GLENDALE, Ariz. -- Dodgers pitcher Josh Beckett is questionable to make his Friday start because of a sprained right thumb.
Beckett, who has not had a setback this spring from thoracic outlet syndrome surgery, said he suffered the injury to the outside of his thumb when it was caught in a closing clubhouse door about 10 days ago. Beckett has had previous problems with the inside ligament of the thumb.
"I come back from thoracic outlet surgery and this happens," he said in frustration.
In his last start Saturday night, Beckett was charged with five runs in three innings, allowing three home runs.
Beckett struggled through a bullpen session on Wednesday, restricted to throwing fastballs. As the fifth starter, Beckett is not expected to make a regular-season start for the Dodgers until the middle of April because of numerous days off in the schedule.
"We've got time to get it right," he said.
Core relievers, except Wilson, work on day's rest
GLENDALE, Ariz. -- Dodgers reliever Brian Wilson on Wednesday, for the first time this spring, did not appear in the same game with Kenley Jansen, J.P. Howell and Chris Perez. Previously, all four appeared in the same game each of their five appearances.
Two days earlier, Wilson threw a pitch that alarmed pitching coach Rick Honeycutt, resulting in a mound visit by manager Don Mattingly and assistant trainer Greg Harrel.
Wilson remained in that game without taking a warmup pitch. He allowed two runs on two hits and was removed after one-third of an inning when he reached a 15-pitch limit. After the game, Mattingly said Wilson was fine.
Wednesday would have been the first time Wilson would have pitched on only one day of rest, as it was for Jansen, Howell and Perez.
Wilson signed with the Dodgers last summer after recovering from his second Tommy John operation and was re-signed over the winter for $10 million to set up for Jansen.
After two-inning return, Greinke has 'ways to go'
GLENDALE, Ariz. -- Dodgers pitcher Zack Greinke was happier with his calf than his pitching Wednesday as he returned to game action nearly two weeks after injuring his lower right leg.
Greinke -- who allowed three runs on six hits in two innings to the split-squad D-backs -- acknowledged that the injury has proved worse than he originally believed. It happened on the fourth pitch of his only other start.
"I'd thought I'd be fine that day, like 100 percent in a day or two," he said. "It just hasn't gotten better, it's a 10 percent pace from what I was expecting. You know it's there. If I did more than I'm ready to do, I'd be right back where I started. But it's getting better every day and that's the key."
He said he only cut loose on the last two pitches of his outing, but he wasn't sure if his additional intensity was from the push-off or arm speed.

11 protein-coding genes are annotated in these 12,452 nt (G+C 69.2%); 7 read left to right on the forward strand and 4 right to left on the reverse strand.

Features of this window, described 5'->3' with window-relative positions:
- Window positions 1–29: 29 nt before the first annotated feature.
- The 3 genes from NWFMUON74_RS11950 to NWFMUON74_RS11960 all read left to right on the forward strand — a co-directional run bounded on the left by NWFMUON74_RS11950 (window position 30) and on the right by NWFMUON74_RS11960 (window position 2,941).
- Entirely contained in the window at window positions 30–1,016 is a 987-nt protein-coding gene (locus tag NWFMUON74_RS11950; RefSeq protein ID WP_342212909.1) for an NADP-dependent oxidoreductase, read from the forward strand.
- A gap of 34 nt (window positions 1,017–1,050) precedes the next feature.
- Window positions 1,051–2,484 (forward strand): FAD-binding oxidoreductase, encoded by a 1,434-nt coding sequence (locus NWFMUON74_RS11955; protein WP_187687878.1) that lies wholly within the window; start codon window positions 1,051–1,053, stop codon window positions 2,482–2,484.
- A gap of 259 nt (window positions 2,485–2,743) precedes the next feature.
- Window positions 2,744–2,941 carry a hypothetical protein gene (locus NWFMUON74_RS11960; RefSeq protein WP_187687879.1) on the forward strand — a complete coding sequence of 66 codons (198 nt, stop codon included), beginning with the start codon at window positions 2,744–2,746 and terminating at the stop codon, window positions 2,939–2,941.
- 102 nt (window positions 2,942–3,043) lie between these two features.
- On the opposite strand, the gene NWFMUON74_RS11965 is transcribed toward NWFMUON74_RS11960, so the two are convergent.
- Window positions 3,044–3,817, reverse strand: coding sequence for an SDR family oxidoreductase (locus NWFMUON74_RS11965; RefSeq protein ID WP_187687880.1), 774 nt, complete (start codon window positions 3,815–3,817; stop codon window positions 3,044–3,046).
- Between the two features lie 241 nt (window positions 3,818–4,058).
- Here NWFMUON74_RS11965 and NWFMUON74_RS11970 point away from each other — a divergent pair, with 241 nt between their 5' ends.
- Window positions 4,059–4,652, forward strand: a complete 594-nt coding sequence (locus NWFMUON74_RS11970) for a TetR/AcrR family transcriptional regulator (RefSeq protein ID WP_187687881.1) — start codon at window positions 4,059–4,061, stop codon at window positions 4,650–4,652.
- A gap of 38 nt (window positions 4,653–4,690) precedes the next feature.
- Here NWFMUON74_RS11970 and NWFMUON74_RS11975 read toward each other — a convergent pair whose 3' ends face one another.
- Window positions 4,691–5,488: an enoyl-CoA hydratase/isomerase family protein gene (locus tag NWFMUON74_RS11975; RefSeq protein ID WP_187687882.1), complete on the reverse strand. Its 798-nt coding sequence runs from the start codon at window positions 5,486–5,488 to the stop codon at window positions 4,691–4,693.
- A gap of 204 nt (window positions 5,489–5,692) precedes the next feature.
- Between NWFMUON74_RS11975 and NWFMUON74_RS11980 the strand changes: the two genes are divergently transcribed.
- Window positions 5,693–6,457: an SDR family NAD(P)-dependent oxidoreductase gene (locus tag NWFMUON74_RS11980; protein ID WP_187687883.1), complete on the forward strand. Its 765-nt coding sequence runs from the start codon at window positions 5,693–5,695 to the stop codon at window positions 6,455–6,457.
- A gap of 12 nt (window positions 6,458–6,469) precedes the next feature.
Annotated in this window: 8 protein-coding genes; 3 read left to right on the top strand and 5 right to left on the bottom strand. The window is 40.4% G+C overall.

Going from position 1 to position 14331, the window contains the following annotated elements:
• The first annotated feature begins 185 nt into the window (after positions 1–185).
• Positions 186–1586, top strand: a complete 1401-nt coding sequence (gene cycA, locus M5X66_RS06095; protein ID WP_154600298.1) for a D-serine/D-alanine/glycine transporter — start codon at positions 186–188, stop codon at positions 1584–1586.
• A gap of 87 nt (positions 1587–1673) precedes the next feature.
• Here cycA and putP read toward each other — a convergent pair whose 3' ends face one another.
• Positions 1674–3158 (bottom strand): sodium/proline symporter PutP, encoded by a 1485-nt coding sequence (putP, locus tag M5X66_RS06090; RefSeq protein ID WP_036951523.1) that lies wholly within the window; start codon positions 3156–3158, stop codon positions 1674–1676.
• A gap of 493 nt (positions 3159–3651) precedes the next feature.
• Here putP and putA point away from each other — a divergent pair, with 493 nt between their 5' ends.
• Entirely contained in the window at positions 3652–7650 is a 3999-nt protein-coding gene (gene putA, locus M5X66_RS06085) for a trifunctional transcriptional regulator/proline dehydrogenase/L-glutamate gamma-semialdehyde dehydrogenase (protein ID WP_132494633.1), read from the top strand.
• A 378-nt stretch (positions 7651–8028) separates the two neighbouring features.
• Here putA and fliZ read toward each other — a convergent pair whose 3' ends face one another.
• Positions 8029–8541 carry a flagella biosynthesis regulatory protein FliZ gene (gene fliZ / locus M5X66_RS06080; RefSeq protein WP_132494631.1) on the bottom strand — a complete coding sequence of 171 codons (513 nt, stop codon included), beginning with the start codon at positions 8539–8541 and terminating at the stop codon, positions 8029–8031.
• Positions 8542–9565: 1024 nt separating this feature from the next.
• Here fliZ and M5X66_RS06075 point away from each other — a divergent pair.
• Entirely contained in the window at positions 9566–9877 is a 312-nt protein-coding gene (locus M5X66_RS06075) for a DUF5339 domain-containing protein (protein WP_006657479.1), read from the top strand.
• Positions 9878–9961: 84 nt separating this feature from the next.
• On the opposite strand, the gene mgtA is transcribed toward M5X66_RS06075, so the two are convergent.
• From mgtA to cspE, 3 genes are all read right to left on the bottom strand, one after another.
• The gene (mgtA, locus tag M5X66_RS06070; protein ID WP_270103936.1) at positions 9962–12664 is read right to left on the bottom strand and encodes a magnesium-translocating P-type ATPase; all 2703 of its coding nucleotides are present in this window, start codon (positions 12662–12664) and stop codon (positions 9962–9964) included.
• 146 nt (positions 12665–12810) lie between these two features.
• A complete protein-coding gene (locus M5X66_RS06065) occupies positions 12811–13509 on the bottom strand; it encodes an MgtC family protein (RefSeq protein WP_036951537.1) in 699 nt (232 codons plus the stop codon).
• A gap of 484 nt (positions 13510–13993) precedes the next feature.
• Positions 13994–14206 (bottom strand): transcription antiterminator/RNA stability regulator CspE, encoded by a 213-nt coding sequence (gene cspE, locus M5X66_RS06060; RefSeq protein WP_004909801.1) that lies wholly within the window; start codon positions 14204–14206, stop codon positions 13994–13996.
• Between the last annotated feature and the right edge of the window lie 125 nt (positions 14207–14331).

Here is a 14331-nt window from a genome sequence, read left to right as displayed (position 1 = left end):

He said "ideally" he will be ready to pitch in the Dodgers' series in San Diego (March 30 and April 1-2) after they return from Australia and play a three-game exhibition series with the Angels, "but there's still a ways to go."
"Everybody had to get ready faster for Australia," he said. "I have to get ready for the American games. I've just got to get ready as fast as I can without a setback."
Next week, he figures to be one of the Dodgers' three "exempt" players that can be activated for the Padres series. He will be limited to pitching in Minor League games while the Dodgers are abroad, then possibly an appearance in the Freeway Series.
Clayton Kershaw and Hyun-Jin Ryu will start the two games in Australia against Arizona.
Greinke said he was "disappointed" with his elevated location Wednesday, leading to a home run by Andy Marte and multiple line drives.
"It happens to me a lot early in Spring Training," he said. "It's really frustrating. It happens when I'm tired. I can't help it, even when I'm trying not to do it. It's my arm not being in shape, I guess."
Greinke threw 14 additional pitches in the bullpen. He said he prefers exhibition game action to bullpen sessions or simulated games.
"Those are awful," he said. "It's not the same. You make a mistake in those, they miss a lot. In the game, you get hit a lot harder. Same with the pitchers, they're not quite into it in a side session or live batting practice."
The D-backs' lineup lacked regulars, and Greinke said he wouldn't have minded if Paul Goldschmidt had made the trip.
"I've heard of all the guys [in the lineup]," he said. "It would have been nice for a Goldschmidt, but I wouldn't want to face the whole lineup."
Call upheld at second after Dodgers challenge
GLENDALE, Ariz. -- The Dodgers lost a challenge review on Wednesday in their 9-2 loss to the D-backs.
In the top of the fifth inning with one out and runners on the corners, second-base umpire Mike DiMuro ruled Didi Gregorius safe on a steal. Tim Wallach, acting manager with Don Mattingly out of camp after a death in the family, lodged a challenge for a replay review.
The replay appeared to show that shortstop Hanley Ramirez, who took catcher A.J. Ellis' throw, blocked the bag with his foot and tagged Gregorius as he overslid and came off the bag.
But after communicating with replay officials, crew chief Brian Gorman upheld the original safe call.
"It was worth challenging at that point in the game," said Wallach.
Ken Gurnick is a reporter for MLB.com. This story was not subject to the approval of Major League Baseball or its clubs.